Graph each of the following without a calculator.
x 3 4
f x x 1 5
Use the graph of f x given below to graph each of the following.
g x 2 f x
g x f x
g x f x
As soon as the messenger whom the King had sent with
Sir Gawaines letter reached Sir Lancelot, and he learned
that Sir Mordred had taken for himself the crown of
England, he rose up in wrath, and, calling Sir Bors, bid
him collect their host, that they sh
slender, and brilliant to look upon. And the Knights in her
fathers Court bowed down before her, and smote their
hardest in the jousts where Guenevere was present, but
none dared ask her in marriage till Arthur came. Like the
rest he saw and loved her, bu
of rage in the inner court, calling as before, Traitor
Knight, come forth!
Sir Lancelot, asked the Queen, what is the cause of all
Madam, replied Sir Lancelot, does such a question
come from you? Methinks your wrath should be greater
kept there, a prisoner, till the Kings anger was past and
he would be willing to welcome her back again. To this
the other Knights agreed, and by the advice of Sir
Lancelot they hid themselves in a wood close by the town
till they saw what King Arthur wou
honourably; but if I thought it were any shame to kiss
you, I would not do it, whatever the cost. So he kissed
her, and she brought him his armour, and led him to a
stable where twelve noble horses stood, and bade him
choose the best. He chose a white cou
Lancelot trod on a trap, and the board rolled, and he fell
down in a cave which was filled with straw, and Sir
Meliagraunce departed and no man knew where Sir
Lancelot might be. The Queen bethought herself that he
was wont to disappear suddenly, and as Si
Sir Kay and five other Knights were felled to the ground
with wounds all over their bodies. The other four fought
long, and slew forty of the men and archers of Sir
Meliagraunce; but in the end they too were overcome.
When the Queen saw that she cried out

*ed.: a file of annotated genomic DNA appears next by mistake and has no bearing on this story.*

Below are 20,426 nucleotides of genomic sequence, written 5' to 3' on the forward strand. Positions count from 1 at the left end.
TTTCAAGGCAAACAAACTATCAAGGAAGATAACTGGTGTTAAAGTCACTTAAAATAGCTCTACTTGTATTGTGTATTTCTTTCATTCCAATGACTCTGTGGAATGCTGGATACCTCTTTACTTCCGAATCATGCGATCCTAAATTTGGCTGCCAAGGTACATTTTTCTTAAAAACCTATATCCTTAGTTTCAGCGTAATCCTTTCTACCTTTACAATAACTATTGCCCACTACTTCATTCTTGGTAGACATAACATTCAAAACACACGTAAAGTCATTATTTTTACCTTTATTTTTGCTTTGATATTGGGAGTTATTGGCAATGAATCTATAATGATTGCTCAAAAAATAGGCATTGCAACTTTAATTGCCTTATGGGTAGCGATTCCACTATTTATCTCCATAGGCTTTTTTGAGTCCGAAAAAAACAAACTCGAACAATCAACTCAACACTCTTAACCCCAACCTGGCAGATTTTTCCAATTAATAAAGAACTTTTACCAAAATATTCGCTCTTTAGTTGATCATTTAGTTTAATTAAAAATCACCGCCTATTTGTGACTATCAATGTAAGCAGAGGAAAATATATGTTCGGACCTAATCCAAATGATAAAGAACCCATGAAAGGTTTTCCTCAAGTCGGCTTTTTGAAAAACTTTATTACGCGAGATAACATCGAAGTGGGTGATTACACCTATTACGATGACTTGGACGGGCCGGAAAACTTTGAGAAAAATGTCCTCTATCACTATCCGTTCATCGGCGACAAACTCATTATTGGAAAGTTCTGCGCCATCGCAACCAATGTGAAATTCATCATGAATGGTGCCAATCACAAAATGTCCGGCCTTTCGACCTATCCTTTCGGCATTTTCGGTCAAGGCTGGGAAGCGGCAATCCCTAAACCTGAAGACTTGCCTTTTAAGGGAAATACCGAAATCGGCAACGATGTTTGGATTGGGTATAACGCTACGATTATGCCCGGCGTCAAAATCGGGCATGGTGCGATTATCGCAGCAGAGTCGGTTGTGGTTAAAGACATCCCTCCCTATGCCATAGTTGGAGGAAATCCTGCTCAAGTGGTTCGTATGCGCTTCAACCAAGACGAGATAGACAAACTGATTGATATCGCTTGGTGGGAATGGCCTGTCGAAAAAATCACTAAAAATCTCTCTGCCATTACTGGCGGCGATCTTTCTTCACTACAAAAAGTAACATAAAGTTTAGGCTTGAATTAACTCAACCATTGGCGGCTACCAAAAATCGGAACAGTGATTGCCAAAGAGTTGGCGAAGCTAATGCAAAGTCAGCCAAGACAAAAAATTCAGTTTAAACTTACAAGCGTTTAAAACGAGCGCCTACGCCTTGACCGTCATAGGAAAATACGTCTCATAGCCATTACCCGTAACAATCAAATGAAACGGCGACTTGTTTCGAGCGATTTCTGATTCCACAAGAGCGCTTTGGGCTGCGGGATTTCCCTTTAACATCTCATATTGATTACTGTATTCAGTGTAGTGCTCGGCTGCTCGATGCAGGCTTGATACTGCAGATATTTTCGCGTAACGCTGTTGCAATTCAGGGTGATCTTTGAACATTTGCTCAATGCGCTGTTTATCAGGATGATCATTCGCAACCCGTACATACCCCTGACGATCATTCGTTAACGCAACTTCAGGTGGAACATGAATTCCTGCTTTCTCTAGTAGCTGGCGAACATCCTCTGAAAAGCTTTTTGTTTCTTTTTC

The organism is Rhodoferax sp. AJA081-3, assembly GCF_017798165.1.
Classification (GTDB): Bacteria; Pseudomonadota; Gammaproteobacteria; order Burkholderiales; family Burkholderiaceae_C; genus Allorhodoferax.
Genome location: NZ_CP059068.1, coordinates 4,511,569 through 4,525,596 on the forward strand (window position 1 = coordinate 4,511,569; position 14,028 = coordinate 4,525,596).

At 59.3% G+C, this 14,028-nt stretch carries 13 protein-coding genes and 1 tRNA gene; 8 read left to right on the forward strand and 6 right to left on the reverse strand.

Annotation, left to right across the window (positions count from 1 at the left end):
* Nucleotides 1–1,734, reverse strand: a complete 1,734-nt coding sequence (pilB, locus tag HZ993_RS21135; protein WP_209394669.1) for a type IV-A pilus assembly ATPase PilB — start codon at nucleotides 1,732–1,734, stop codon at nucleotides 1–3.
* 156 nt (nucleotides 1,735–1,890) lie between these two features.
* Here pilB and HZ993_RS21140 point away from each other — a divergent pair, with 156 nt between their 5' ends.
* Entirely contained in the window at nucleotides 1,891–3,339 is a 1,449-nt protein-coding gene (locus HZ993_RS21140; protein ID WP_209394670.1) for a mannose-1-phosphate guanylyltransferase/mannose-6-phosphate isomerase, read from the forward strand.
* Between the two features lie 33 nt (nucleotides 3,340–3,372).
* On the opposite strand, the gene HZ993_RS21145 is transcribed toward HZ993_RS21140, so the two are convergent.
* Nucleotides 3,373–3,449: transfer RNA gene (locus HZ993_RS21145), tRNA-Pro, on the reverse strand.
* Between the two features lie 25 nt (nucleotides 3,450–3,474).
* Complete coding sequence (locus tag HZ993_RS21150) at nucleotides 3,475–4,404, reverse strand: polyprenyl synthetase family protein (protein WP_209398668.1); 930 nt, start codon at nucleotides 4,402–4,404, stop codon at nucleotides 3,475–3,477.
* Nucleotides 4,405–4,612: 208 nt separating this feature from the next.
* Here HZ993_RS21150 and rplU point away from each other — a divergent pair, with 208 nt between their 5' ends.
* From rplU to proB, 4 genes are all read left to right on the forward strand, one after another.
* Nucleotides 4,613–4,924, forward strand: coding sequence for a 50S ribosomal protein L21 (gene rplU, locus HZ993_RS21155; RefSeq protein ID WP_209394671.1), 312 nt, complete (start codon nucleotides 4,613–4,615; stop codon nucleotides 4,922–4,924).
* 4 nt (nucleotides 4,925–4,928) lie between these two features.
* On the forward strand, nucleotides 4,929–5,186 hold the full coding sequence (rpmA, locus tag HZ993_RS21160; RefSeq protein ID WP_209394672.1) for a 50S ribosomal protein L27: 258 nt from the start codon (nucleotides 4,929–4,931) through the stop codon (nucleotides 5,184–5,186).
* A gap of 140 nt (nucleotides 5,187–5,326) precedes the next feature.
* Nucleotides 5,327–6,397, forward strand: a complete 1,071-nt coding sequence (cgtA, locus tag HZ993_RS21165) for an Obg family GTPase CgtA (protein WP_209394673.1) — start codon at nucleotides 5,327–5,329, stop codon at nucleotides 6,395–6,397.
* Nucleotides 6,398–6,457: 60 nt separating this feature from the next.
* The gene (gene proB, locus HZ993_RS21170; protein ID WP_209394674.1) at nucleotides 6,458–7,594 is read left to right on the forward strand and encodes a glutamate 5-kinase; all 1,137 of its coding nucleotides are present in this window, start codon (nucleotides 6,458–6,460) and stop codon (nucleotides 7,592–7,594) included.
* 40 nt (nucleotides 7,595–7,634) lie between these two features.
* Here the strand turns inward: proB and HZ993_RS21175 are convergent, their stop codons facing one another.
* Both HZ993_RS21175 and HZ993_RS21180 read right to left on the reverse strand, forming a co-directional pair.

Gawaine knows Sir Gareth is slain he will never suffer me
to rest till I have destroyed Sir Lancelot and all his kin, or
till they have destroyed me. My heart was never so heavy
as it is now, and far more grievous to me is the loss of my
good Knights than
and that of my lady the Queen. And except yourself, my
lord, and Sir Gawaine, there is no man that shall call me
traitor but he shall pay for it with his body. As to Queen
Guenevere, oft times, my lord, you have consented in the
heat of your passion that
out of the country. And still King Arthur said nothing, but
suffered Sir Gawaine to talk as he would; and Sir
Lancelot took farewell of him and of the Queen, and rode,
grieving sorely, out of the Court, and sailed to his lands
beyond the sea.
Though the Q
Either you will leave this path or your horse will be
slain, answered the archers.
You may slay my horse if you will, said Sir Lancelot,
but when my horse is slain I shall fight you on foot, and
so would I do, if there were five hundred more of you.
Sir, said Sir Bors, before seven of the clock in the
morning you shall know.
By seven oclock, as Sir Bors had promised, many noble
Knights stood before Sir Lancelot, and were sworn to his
cause. My lords, said he, you know well that since I
came into this
All this while Sir Lancelot was lying in great pain within
the cave, and he would have died for lack of food had not
one of the ladies in the castle found out the place where
he was held captive, and brought him meat and drink,
and hoped that he might be
answered Sir Lancelot, to withhold the Queen from King
Arthur, but as she would have been dead for my sake it
was my part to save her life, and to keep her from danger
till better times came. And I thank God that the Pope has
made peace, and I shall be a
without were trying to break in by aid of a stout wooden